Companies operating in Hong Kong must also read the neglected implementing rules of Article 43 of the national security law. The implementing rules, enacted just days after the law itself in July 2020, largely expand the investigative powers of the Hong Kong police and limit the due process and privacy of the defendants. (One of us wrote about the rules for an updated information paper published to mark the one year anniversary of the implementation of the National Security Act.) According to the implementation rules, it will be even more difficult for companies to challenge police orders for information or censorship in court, as will it will be difficult for individuals charged under the National Security Act to protect themselves from unjustified snooping by the National Security Police.

Article 43 and the Implementing Rules have already been applied by the Hong Kong Government. In May, the Hong Kong police wrote to Israel-based web hosting company Wix urging the company to stop hosting the website for the Hong Kong Charter 2021, a pro-democracy and pro-autonomy manifesto issued by a group prominent exiles was launched activists. The letter, signed by an Annette Cheng on behalf of then Police Commissioner Chris Tang, threatened fines and jail sentences if the company refused. The company initially deleted the website and restored it days later, only after public outcry and media attention put pressure on the company to do so.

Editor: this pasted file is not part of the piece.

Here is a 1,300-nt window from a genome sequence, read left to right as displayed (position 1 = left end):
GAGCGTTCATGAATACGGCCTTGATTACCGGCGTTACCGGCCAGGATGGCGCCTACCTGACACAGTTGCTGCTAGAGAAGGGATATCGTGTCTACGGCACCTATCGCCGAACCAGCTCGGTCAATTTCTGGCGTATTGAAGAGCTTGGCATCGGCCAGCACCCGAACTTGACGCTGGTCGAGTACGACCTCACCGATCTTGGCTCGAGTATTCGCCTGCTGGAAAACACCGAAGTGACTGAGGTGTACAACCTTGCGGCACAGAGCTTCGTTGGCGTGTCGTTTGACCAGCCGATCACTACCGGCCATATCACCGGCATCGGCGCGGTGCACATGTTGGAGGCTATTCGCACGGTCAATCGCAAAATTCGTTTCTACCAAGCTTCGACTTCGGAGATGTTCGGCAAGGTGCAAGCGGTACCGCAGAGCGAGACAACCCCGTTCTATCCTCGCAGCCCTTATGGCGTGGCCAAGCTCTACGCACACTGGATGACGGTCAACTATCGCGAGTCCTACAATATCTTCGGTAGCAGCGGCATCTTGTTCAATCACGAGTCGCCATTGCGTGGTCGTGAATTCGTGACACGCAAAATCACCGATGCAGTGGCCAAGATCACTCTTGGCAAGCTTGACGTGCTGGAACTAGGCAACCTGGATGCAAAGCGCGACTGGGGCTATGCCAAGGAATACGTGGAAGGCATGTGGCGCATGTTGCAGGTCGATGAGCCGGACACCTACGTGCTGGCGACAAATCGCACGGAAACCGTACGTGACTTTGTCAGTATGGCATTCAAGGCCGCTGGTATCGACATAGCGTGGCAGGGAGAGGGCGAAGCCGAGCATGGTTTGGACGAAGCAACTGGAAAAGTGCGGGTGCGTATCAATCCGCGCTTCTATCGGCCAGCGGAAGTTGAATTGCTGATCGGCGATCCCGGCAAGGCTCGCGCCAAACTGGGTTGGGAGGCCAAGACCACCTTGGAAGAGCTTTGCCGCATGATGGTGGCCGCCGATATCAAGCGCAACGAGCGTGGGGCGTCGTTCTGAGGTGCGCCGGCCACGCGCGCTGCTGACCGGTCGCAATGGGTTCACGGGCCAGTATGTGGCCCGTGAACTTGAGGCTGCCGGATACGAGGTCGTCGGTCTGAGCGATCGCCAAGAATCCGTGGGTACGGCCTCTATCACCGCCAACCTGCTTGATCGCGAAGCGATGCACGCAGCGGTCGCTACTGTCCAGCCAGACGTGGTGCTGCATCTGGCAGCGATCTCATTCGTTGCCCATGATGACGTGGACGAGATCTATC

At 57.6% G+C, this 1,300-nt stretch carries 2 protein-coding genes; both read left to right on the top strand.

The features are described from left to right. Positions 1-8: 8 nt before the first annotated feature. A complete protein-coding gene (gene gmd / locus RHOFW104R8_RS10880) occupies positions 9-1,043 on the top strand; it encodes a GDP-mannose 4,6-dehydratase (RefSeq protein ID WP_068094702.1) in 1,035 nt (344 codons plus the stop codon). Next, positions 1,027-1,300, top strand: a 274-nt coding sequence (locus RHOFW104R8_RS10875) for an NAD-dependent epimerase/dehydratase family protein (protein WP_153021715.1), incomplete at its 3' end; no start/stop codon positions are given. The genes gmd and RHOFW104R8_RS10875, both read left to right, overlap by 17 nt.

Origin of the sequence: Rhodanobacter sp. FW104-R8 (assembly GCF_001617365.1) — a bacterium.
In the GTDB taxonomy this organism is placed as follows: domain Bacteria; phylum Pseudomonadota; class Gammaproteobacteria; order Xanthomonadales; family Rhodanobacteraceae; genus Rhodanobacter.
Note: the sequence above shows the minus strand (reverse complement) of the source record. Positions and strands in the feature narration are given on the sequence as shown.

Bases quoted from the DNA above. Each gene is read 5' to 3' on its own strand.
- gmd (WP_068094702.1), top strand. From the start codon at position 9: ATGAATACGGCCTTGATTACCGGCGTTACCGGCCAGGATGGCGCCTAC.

The government also has other tools to target private companies. Article 31 of the new law makes it clear that organizations – including not only international companies, but also national and international non-governmental organizations, the media and probably also academic institutions, think tanks and other research groups – can be prosecuted for violating the law. So far, the assets of three companies – all part of Jimmy Lai’s Next Digital group, which published the pro-democratic Apple Daily – have been frozen in connection with an investigation into national security law. Aside from these deeply worrying cases, Article 31 law enforcements are likely to remain relatively infrequent, but the provision highlights the very real risks that businesses and other organizations operating in Hong Kong face.